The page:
A very simple method that can be used to impart superhydrophobicity to stone surfaces of monuments using common and low-cost materials that are already employed or are easy to be found by conservators is presented. A siloxane-nanoparticle dispersion is sprayed on a stone, and this process can result in the formation of a rough two-length-scale hierarchical structure that exhibits water repellent properties, provided that the nanoparticle concentration in the dispersion is higher than a critical value. Superhydrophobicity (static contact angle >150° and contact angle hysteresis <7°) is achieved, by this simple method (i) on the surfaces of three types of stones, Opuka, Božanovský and Hoř ický, which have been used for the restoration of the castle of Prague, (ii) using two poly (alkyl siloxane) products such as Rhodorsil 224 and Porosil VV plus, which are utilized by conservators and (iii) using common nanoparticles such as silica (SiO2), alumina (Al2O3), tin oxide (SnO2) and titanium oxide (TiO2). It is shown that the stone substrate and the nanoparticle size (5-50 nm) or type have almost no effect on the wettability of the superhydrophobic surfaces, as comparable contact angles were measured on the three stone substrates, treated with any siloxane-particle composite. Treatments of the stones with pure (hydrophobic) siloxanes and siloxane-SiO2 (superhydrophobic) composites result in comparable reductions of the water vapor permeability and the water amounts absorbed by capillarity. Consequently, the use of nanoparticles in the protective coatings does not have any obvious effect on the results of the aforementioned tests. However, the aesthetic appearance of the three stones, included in this study, is highly affected by the nanoparticles.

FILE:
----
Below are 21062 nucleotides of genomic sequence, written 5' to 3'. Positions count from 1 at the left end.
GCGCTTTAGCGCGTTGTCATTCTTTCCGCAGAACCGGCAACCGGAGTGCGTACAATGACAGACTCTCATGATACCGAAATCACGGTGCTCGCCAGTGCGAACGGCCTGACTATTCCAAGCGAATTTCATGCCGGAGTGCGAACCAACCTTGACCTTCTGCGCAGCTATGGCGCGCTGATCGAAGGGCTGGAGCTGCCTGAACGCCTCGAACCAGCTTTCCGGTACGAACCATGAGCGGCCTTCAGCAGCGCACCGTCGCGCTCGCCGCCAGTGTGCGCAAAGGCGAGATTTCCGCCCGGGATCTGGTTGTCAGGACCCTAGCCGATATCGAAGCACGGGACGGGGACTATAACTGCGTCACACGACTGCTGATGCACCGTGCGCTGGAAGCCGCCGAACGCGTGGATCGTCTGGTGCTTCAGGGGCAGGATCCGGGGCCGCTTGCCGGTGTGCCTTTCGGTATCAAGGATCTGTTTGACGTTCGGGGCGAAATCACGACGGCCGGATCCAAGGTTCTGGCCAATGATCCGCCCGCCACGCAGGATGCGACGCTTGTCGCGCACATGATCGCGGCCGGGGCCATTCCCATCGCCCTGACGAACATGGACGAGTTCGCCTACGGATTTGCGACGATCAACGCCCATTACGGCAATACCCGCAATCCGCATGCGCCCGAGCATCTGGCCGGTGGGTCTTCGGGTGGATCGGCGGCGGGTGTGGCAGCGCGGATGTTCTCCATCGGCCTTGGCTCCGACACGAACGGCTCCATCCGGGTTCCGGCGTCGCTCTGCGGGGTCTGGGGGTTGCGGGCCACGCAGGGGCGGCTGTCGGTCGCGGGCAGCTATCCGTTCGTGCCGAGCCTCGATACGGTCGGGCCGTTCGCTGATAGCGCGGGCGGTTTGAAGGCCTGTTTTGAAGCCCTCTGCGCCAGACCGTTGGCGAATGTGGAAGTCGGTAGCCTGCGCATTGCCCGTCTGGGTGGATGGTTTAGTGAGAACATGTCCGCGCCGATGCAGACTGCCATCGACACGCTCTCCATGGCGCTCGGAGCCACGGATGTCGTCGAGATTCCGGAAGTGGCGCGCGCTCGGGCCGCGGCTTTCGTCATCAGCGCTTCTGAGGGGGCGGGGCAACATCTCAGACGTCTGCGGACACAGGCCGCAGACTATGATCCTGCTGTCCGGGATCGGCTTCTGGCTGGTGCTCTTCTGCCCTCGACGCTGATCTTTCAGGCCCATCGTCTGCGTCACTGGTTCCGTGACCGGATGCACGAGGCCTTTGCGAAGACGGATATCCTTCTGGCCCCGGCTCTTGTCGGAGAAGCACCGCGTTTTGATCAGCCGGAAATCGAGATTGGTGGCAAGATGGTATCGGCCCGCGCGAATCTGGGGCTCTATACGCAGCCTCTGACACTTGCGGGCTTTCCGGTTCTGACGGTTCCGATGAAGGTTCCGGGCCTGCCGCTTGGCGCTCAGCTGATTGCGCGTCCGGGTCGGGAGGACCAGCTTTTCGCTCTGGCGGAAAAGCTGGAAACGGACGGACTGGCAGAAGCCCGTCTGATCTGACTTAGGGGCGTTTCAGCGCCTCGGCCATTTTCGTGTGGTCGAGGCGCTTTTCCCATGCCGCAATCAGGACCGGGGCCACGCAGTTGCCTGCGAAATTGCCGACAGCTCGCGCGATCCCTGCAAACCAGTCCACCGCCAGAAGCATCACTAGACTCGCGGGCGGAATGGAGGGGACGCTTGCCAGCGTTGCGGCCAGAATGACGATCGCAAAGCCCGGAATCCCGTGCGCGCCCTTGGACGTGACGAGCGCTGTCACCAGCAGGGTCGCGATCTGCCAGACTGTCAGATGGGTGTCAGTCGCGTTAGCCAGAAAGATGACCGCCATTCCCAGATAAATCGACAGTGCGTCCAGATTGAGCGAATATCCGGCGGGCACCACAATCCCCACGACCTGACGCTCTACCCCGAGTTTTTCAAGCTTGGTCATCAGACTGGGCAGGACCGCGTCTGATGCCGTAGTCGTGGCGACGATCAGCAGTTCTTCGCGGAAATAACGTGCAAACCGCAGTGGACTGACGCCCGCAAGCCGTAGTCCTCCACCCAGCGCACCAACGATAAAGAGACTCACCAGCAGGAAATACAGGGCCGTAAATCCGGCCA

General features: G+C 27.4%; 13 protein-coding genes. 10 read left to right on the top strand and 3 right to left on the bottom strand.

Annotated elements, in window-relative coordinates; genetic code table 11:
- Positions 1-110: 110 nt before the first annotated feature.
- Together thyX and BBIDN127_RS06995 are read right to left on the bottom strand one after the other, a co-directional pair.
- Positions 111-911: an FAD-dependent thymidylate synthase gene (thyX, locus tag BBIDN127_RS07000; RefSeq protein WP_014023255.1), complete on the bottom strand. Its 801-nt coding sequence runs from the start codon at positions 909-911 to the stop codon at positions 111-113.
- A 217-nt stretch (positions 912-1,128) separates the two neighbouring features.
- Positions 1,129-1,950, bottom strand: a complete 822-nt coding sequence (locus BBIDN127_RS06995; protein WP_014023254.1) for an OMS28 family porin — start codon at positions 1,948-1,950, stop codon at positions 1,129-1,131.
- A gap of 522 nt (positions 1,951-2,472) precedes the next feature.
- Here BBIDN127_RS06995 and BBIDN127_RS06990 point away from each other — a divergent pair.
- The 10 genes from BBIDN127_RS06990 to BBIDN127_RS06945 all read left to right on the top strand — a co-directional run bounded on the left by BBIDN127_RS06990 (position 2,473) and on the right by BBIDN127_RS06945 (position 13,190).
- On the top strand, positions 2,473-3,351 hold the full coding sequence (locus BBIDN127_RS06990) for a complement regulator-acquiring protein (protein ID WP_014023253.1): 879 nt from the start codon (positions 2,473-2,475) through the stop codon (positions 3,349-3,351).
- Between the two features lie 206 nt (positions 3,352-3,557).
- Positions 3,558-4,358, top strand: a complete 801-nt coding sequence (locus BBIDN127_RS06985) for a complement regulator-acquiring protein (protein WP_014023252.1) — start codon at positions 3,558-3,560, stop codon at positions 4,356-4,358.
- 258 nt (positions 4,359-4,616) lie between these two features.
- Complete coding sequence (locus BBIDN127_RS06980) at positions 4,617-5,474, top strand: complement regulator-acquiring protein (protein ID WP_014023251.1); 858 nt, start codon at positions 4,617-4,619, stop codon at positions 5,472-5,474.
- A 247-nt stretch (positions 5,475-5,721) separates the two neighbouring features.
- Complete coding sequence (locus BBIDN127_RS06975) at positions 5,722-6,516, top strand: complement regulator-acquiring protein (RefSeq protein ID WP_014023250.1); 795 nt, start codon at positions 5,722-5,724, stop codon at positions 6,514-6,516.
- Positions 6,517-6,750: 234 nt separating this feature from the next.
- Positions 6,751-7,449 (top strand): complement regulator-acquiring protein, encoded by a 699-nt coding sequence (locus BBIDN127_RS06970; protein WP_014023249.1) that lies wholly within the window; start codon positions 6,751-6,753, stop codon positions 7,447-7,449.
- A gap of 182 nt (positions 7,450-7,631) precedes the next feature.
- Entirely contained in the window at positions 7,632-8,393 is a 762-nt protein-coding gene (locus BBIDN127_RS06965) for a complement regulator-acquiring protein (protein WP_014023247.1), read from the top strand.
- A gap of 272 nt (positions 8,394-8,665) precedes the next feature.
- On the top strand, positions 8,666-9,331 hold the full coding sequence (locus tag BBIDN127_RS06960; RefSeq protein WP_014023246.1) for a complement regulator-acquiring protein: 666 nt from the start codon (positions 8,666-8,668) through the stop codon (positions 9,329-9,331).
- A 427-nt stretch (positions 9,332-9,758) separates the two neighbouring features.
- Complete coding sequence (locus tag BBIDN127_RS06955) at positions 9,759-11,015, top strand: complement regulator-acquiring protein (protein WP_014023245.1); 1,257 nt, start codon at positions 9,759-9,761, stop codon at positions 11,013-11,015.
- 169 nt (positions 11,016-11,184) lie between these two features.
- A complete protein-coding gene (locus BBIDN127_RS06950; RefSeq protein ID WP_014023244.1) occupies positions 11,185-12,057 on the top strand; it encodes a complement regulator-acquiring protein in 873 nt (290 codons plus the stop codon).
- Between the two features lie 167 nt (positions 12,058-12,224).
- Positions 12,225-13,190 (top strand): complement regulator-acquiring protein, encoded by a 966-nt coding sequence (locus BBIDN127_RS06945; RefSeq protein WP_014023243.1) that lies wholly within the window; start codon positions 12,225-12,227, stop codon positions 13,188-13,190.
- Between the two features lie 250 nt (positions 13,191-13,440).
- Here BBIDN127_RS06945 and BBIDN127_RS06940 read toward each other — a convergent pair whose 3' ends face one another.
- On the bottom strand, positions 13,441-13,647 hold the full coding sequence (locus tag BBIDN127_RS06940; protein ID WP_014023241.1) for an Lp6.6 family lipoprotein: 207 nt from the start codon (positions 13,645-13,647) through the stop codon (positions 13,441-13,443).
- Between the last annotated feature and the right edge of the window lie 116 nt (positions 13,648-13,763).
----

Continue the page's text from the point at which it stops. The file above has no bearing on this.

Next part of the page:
|Number of pages||10|
|Journal||Applied Physics A: Materials Science and Processing|
|Publication status||Published - Nov 1 2009|
ASJC Scopus subject areas
- Materials Science(all)